Physics (13). This project implements a new inquiry-based curriculum in introductory calculus-based physics courses to enhance student conceptual understanding of mechanics, thermodynamics, electricity, magnetism, and optics. Two proven curricula, Interactive Lecture Demonstrations in the lecture courses and RealTime Physics in the laboratory courses, are implemented as they were designed but are more tightly integrated in terms of the content and the dates that topics are covered. Students gain in conceptual knowledge, in problem solving abilities, and their perception of learning. A recitation component is added to the laboratory course immediately after the conceptual laboratory activities and concentrates on applying concepts as an expert problem-solver does rather than on algorithmic solutions. Open-ended, collaborative projects that require students to apply the physical concepts that they have learned to very concrete applications are added to build a sense of community among students, encourage excellence, and help students see connections between abstract classroom physics and the real world. In collaboration with the Faculty Center for Teaching and Learning, a supplemental Graduate Teaching Assistant preparation program trains graduate students how to implement the new curricula and facilitate effective student learning. An Undergraduate Student Advisory Panel solicits student input for design and assessment of the implementation project. Standardized physics education research assessment instruments are used with formative and summative surveys to document student conceptual gains and changes in attitudes and beliefs about learning physics. The intellectual merit of this proposal is in the establishment of a means for deeper, coherent understanding of and appreciation for fundamental physics among STEM majors in the introductory physics courses that leads to positively shaping of the students' attitudes and beliefs about learning physics. The broader impacts of this project are in the dissemination of lessons that are learned as a consequence of implementing these proven curricula at a large metropolitan university.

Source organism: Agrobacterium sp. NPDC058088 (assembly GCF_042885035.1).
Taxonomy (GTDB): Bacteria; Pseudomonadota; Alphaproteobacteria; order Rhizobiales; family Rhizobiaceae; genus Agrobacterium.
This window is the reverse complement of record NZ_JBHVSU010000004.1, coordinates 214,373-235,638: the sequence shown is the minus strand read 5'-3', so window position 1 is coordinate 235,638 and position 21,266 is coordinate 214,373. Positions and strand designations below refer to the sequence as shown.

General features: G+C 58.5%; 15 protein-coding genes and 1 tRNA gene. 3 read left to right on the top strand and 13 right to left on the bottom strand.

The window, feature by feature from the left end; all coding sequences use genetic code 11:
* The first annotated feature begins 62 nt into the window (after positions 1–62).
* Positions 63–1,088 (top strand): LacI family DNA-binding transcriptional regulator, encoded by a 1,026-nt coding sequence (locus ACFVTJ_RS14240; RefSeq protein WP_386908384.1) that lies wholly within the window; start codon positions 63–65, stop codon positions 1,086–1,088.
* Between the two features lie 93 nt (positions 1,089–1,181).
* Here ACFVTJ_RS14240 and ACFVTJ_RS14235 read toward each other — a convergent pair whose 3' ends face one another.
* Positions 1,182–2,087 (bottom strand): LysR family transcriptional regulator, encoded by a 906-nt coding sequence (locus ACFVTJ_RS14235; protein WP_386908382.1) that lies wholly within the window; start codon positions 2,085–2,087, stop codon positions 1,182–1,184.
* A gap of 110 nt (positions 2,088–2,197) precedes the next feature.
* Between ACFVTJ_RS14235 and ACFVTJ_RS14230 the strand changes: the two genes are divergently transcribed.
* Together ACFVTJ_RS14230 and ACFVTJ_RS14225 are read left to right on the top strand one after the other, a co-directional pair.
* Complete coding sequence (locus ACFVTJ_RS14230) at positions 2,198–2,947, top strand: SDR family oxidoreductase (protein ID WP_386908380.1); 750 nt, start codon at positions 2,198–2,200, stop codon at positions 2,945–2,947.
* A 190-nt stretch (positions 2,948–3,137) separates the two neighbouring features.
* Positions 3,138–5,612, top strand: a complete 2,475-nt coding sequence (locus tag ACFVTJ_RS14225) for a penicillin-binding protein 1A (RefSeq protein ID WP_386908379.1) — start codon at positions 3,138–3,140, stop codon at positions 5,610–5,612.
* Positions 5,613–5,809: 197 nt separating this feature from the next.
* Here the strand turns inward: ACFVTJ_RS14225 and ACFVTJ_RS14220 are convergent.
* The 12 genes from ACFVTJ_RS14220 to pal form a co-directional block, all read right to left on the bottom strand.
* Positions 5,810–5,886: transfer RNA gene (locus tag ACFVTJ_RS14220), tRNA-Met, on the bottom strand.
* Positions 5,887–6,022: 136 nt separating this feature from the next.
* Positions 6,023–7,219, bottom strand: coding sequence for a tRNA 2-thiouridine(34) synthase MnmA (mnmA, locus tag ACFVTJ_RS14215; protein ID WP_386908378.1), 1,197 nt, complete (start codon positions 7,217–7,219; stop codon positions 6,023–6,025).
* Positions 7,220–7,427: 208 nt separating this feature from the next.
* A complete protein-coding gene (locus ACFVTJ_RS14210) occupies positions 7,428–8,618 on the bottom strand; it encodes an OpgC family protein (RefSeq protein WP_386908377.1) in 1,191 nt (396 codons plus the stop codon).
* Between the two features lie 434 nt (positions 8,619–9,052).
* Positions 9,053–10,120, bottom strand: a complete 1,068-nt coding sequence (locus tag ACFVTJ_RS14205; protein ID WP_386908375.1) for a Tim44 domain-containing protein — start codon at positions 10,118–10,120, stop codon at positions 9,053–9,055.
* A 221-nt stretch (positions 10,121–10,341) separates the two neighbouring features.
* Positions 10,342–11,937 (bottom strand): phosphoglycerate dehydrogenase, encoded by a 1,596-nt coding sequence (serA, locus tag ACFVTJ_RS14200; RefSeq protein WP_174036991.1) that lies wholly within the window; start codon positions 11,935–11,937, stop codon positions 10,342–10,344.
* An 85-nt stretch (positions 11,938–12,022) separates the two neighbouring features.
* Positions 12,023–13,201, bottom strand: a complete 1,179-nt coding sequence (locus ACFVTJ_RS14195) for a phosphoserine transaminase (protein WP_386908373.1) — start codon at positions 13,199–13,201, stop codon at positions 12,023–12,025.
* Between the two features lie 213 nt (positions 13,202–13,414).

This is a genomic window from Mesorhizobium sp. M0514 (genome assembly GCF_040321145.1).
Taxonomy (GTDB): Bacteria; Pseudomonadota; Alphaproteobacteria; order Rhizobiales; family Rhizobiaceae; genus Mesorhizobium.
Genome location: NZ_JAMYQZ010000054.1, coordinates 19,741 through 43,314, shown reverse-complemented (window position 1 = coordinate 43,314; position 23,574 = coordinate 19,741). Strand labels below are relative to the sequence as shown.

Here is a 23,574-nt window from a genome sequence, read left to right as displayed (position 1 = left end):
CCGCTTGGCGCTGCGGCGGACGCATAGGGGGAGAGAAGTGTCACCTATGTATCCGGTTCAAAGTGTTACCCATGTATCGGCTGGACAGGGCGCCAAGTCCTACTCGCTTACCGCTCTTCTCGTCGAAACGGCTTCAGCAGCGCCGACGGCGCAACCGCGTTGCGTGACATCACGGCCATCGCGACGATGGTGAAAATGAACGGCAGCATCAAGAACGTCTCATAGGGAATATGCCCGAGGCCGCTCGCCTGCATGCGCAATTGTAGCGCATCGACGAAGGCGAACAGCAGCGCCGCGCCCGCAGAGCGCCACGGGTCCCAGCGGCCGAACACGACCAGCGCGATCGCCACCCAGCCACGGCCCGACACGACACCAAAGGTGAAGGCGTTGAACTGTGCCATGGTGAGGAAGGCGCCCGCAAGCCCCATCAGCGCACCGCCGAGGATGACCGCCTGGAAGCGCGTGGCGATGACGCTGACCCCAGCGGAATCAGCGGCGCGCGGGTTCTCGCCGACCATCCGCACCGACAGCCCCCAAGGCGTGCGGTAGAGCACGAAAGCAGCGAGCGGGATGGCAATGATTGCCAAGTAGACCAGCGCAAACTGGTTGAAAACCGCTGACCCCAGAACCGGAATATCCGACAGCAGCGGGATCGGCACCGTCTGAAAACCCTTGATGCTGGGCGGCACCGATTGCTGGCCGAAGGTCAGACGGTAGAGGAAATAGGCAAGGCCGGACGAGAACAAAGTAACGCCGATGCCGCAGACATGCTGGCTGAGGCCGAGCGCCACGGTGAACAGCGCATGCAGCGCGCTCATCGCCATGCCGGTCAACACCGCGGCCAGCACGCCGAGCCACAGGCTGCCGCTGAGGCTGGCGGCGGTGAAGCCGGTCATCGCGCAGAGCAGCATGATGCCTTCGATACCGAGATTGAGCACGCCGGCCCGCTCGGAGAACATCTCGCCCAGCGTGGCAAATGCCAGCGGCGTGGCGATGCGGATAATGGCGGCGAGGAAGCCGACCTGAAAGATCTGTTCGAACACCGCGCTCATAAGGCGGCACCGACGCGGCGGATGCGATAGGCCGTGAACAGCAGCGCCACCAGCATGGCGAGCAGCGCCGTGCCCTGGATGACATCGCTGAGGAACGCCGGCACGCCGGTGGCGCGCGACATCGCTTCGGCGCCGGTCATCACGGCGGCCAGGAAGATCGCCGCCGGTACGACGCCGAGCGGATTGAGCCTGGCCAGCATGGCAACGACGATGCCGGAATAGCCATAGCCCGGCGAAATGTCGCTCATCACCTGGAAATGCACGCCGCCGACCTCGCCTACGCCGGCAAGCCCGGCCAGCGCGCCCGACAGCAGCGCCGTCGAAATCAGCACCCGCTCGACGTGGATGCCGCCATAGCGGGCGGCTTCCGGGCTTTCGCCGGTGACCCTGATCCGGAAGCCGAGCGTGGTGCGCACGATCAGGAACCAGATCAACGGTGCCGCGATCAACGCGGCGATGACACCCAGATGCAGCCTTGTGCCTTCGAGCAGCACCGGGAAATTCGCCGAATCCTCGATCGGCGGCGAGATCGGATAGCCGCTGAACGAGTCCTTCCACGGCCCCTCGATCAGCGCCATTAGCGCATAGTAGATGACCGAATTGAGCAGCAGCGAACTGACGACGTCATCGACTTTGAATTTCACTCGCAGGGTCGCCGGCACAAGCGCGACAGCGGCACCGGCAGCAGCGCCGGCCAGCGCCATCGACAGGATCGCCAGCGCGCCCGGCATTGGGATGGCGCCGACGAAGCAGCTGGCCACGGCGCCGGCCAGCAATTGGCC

National Science Foundation (NSF)
Division of Undergraduate Education (DUE)
Standard Grant (Standard)
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John F. Mateja
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University of Central Florida
United States
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